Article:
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Individuals' Unemployment Durations over the Business Cycle

  • Kalwij, Adriaan

    ()

    (Utrecht School of Economics)

Using a large panel of administrative records this study confirms the predictions of the ranking model of Blanchard and Diamond (1994) that an individual’s probability of leaving unemployment decreases with unemployment duration and increases with economic growth. However, the ranking model of Blanchard and Diamond (1994) makes the further prediction that negative genuine duration dependence will be stronger the more depressed the labour market. In conflict with this prediction this study provides persuasive empirical evidence that the pattern of negative genuine duration dependence does not change over the business cycle. Moreover it is shown that the finding in previous studies that negative genuine duration dependence becomes stronger the more depressed the labour market arises from failure to control for cyclical fluctuations in the composition of the newly unemployed. This finding carries a strong warning for policy assessment: unless controlled for cyclical fluctuations in the composition of the newly unemployed an evaluation of a policy designed to get the long-term unemployed into work will be biased towards a success in times of high economic growth and towards a failure in times of low economic growth.

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Paper provided by Institute for the Study of Labor (IZA) in its series IZA Discussion Papers with number 369.

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Length: 26 pages
Date of creation: Sep 2001
Date of revision:
Handle: RePEc:iza:izadps:dp369
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  1. Butler, Richard J & McDonald, James B, 1986. "Trends in Unemployment Duration Data," The Review of Economics and Statistics, MIT Press, vol. 68(4), pages 545-57, November.
  2. Stephen W. Salant, 1974. "Search theory and duration data: a theory of sorts," Special Studies Papers 42, Board of Governors of the Federal Reserve System (U.S.).
  3. Michael R. Darby & John Haltiwanger & Mark Plant, 1984. "Unemployment-Rate Dynamics and Persistent Unemployment Under RAtional Expectations," UCLA Economics Working Papers 339, UCLA Department of Economics.
  4. Lawrence F. Katz, 1996. "Wage Subsidies for the Disadvantaged," NBER Working Papers 5679, National Bureau of Economic Research, Inc.
  5. Dynarski, Mark & Sheffrin, Steven M, 1990. "The Behavior of Unemployment Durations over the Cycle," The Review of Economics and Statistics, MIT Press, vol. 72(2), pages 350-56, May.
  6. Blanchard, Olivier Jean & Diamond, Peter A, 1994. "Ranking, Unemployment Duration, and Wages," Review of Economic Studies, Wiley Blackwell, vol. 61(3), pages 417-34, July.
  7. van Ours, J.C. & van den Berg, G.J., 1994. "Unemployment Dynamics and Duration Dependence in France, the Netherlands and the UK," Other publications TiSEM 941b66a3-a3a7-4182-9d31-e, Tilburg University, School of Economics and Management.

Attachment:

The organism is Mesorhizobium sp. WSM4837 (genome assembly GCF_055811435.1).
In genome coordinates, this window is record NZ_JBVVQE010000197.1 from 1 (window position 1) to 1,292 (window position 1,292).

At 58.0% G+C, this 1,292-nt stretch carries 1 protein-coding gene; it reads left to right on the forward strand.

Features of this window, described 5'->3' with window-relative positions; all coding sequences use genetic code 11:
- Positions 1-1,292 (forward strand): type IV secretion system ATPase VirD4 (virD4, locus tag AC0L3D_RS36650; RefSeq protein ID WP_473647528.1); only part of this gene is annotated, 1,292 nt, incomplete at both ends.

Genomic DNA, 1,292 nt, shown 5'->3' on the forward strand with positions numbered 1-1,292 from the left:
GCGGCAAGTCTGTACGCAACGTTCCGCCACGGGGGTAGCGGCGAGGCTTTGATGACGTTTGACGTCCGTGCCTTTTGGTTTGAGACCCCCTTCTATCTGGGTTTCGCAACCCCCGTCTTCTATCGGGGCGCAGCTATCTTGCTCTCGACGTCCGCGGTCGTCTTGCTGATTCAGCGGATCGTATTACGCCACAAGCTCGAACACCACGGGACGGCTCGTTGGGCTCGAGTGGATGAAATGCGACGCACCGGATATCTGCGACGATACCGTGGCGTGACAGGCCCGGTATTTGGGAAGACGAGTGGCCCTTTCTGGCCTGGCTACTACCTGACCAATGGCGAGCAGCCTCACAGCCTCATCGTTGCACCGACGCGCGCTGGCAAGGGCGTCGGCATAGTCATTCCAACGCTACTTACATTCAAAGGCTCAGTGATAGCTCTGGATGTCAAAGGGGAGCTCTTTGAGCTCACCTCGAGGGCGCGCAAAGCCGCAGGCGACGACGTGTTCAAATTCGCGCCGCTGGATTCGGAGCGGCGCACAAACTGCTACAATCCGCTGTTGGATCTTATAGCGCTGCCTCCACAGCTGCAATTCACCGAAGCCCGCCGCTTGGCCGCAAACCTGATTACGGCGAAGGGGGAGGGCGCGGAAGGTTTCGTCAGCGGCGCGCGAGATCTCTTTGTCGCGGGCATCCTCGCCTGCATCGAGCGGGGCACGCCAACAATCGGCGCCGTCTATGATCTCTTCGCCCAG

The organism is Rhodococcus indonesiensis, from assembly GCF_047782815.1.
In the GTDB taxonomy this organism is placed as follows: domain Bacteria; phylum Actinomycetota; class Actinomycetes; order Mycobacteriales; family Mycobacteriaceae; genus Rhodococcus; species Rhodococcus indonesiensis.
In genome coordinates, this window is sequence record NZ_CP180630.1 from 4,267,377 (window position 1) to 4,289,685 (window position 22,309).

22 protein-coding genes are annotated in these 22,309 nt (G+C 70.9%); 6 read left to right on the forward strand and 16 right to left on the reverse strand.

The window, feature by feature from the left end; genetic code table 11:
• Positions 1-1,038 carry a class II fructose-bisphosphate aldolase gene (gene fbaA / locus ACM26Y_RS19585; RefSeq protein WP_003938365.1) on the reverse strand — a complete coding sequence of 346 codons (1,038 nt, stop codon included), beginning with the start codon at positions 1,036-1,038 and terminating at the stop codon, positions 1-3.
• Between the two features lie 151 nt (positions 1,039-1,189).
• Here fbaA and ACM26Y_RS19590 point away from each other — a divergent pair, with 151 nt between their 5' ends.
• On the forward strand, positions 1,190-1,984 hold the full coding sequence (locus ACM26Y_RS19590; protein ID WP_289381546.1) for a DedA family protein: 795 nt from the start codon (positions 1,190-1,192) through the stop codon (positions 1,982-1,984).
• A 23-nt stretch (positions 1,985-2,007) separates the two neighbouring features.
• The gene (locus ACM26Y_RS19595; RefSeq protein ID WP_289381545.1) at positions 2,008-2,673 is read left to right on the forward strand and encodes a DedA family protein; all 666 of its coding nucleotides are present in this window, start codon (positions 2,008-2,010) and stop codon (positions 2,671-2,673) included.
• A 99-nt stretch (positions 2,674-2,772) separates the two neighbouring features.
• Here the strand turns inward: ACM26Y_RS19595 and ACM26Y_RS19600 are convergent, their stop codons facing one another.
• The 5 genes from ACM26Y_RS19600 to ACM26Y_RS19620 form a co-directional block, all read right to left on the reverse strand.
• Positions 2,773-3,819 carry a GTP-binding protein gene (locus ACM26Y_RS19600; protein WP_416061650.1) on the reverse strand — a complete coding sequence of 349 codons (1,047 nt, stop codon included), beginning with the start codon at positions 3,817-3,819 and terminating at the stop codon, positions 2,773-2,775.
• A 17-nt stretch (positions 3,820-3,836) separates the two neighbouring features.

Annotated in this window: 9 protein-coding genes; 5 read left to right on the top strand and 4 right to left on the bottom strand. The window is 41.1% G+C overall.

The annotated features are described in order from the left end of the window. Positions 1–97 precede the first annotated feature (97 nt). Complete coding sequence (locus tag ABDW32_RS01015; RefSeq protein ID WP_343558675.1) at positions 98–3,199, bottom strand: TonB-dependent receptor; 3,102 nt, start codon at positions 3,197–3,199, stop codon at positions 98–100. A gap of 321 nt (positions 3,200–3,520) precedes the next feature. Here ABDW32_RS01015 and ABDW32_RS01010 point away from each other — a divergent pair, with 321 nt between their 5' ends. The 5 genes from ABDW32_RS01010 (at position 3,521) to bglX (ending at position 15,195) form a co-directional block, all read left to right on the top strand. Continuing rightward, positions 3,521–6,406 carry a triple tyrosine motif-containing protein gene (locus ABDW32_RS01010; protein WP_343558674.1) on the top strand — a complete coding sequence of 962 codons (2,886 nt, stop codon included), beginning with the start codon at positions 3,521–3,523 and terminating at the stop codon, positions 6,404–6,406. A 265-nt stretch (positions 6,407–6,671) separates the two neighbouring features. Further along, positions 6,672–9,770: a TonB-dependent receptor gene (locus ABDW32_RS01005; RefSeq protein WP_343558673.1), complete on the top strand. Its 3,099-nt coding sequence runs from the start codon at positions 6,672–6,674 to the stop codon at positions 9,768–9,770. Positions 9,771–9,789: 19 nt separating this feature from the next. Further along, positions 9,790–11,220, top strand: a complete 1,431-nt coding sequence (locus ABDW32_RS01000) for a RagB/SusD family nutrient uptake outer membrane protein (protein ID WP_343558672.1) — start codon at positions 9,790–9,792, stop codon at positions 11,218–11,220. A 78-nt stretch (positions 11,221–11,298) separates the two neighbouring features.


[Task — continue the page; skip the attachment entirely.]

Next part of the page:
8. Abbring, Jaap H & van den Berg, Gerard J & van Ours, Jan C, 2001. "Business Cycles and Compositional Variation in U.S. Unemployment," Journal of Business & Economic Statistics, American Statistical Association, vol. 19(4), pages 436-48, October.
  9. van den Berg, Gerard J & van Ours, Jan C, 1994. "Unemployment Dynamics and Duration Dependence in France, the Netherlands and the United Kingdom," Economic Journal, Royal Economic Society, vol. 104(423), pages 432-43, March.
  10. Brian Bell & Richard Blundell & John Reenen, 1999. "Getting the Unemployed Back to Work: The Role of Targeted Wage Subsidies," International Tax and Public Finance, Springer, vol. 6(3), pages 339-360, August.
  11. Layard, Richard & Nickell, Stephen, 1986. "Unemployment in Britain," Economica, London School of Economics and Political Science, vol. 53(210(S)), pages S121-69, Supplemen.
  12. Lancaster, Tony, 1979. "Econometric Methods for the Duration of Unemployment," Econometrica, Econometric Society, vol. 47(4), pages 939-56, July.
  13. Huh, Keun & Sickles, Robin C, 1994. "Estimation of the Duration Model by Nonparametric Maximum Likelihood, Maximum Penalized Likelihood, and Probability Simulators," The Review of Economics and Statistics, MIT Press, vol. 76(4), pages 683-94, November.
  14. Guido W. Imbens & Lisa M. Lynch, 1993. "Re-Employment Probabilities over the Business Cycle," NBER Working Papers 4585, National Bureau of Economic Research, Inc.
  15. Heckman, James & Singer, Burton, 1984. "A Method for Minimizing the Impact of Distributional Assumptions in Econometric Models for Duration Data," Econometrica, Econometric Society, vol. 52(2), pages 271-320, March.
  16. Layard, Richard & Nickell, Stephen & Jackman, Richard, 2005. "Unemployment: Macroeconomic Performance and the Labour Market," OUP Catalogue, Oxford University Press, number 9780199279173, March.
  17. Imbens, G W, 1994. "Transition Models in a Non-stationary Environment," The Review of Economics and Statistics, MIT Press, vol. 76(4), pages 703-20, November.
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